Are there plausible remedies for such ad hocery rooted in state or local zoning law? Yes -- but state judges would have to be willing to impose some sort of substantive limits on the now-freewheeling bargaining process that constitutes NYC re-zoning. In an administrative context, state supreme court judge Edward Lehner famously struck down a sale of city property back in 1987 where the price was contingent on the buyer's getting extra FAR approved by the City's Planning Commission, on the theory that the city was effectively "selling" its zoning power for cash, for which there was no provision in the zoning resolution.

One might reason that, if zoning for dollars is illegal, then zoning for quotas might also face some legal problems. But Judge Lehner's doctrine was imposed on an administrative agency's implementation of the special permit process, a procedure governed by standards contained in the zoning resolution. No such substantive limits on the city's legislative re-zoning process are contained in either the City's charter or the City's zoning resolution. Section 197-c of the City Charter provides merely a procedural framework for re-zoning -- the "Uniform Land Use Review Process" (ULURP) -- but this framework is mere "zoning theater" -- a lengthy routine to give residents their minute at the mike in a Potemkin Village of zoning democracy. (Since the design decisions are generally resolved in pre-certification before the Planning Department, the various hearings before Community Boards are strictly for entertainment, as nothing about the proposals changes as a result in most cases). There are no substantive limits in ULURP that any court could enforce.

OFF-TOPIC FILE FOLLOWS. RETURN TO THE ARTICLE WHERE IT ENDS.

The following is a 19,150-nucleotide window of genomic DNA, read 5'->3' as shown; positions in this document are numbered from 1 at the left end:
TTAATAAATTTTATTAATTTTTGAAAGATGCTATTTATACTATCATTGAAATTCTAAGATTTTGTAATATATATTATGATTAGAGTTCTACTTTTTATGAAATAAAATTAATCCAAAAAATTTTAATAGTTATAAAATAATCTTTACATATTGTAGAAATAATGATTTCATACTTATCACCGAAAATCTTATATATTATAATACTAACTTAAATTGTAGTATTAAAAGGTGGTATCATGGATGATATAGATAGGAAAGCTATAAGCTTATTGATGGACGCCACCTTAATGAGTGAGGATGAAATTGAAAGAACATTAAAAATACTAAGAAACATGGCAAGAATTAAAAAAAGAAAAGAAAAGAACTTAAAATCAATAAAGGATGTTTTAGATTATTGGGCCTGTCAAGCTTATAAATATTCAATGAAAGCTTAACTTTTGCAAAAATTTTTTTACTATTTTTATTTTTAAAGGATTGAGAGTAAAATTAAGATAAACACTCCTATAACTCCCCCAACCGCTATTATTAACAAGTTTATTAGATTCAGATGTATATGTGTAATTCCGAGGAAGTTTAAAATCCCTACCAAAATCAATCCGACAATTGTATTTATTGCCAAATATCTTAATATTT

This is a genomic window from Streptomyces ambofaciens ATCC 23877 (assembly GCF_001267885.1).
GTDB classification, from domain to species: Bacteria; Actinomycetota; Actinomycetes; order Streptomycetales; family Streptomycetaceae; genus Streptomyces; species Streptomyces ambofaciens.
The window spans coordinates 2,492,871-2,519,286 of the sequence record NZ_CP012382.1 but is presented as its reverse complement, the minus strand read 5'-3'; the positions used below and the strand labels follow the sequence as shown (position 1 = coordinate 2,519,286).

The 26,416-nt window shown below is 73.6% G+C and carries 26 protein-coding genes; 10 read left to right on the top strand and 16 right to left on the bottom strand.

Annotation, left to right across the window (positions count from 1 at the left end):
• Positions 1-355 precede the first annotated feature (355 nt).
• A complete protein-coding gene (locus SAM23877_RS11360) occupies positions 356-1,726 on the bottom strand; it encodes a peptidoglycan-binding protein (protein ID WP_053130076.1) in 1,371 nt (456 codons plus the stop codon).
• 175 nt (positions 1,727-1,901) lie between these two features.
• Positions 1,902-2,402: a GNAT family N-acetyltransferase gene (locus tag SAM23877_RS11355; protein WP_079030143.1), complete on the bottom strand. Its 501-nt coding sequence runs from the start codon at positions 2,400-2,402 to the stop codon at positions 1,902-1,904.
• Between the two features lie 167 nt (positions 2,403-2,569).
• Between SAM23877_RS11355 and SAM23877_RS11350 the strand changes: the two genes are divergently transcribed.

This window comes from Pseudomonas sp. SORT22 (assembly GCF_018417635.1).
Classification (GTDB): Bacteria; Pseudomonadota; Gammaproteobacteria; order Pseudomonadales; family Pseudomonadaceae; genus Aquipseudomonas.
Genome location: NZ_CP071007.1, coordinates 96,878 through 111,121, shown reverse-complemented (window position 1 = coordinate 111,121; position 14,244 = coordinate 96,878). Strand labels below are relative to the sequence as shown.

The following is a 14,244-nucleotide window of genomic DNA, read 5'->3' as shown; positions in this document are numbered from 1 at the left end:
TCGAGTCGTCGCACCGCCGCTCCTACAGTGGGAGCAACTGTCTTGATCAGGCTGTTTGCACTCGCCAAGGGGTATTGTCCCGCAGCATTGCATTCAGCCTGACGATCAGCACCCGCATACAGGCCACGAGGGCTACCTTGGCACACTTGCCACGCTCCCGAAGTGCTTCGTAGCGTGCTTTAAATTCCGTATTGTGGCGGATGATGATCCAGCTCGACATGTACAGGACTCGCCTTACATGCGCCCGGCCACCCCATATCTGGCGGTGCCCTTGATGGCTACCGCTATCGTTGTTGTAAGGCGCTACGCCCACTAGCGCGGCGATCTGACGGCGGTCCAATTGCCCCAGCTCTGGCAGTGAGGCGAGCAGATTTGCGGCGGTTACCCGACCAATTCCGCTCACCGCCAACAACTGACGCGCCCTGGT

To extend Lehner's Municipal Art Society decision to the legislative side of zoning, a state judge would have to invent some substantive limits on the City Council's power to sell off development rights. 15 Penn Plaza might be a plausible vehicle for such a challenge, if only because the state judge could import some substantive standards straight from federal constitutional law. But do New Yorkers really want Culture War fights over affirmative action infecting the zoning process on the heels of the "Ground Zero" mosque farce? The issue should be the merits of eliminating lawless ad hocery in the zoning map amendment process, not the merits of racial set-asides. Sadly, given the last-minute opportunities for empty posturing and/or constituent pork afforded by standardless discretion, this is one issue that council members and the state legislature are most likely to leave unaddressed.

Posted by Rick Hills on October 18, 2010 at 09:00 AM | Permalink

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Comments

Without getting into the technical aspects of zoning law and arguing about things I'm not competent in, isn't this a good example of federalism in action? A local government is, after all, experimenting with ways to achieve greater diversity. If we want the benefits of policy experimentation we have to accept that, by definition, experiments sometimes fail. Looking to state or federal remedies seems to go against federal principles. Shouldn't the main method of fixing abuses of local zoning authority be businesses "voting with their feet"?

Posted by: Andrew MacKie-Mason | Oct 18, 2010 9:18:34 PM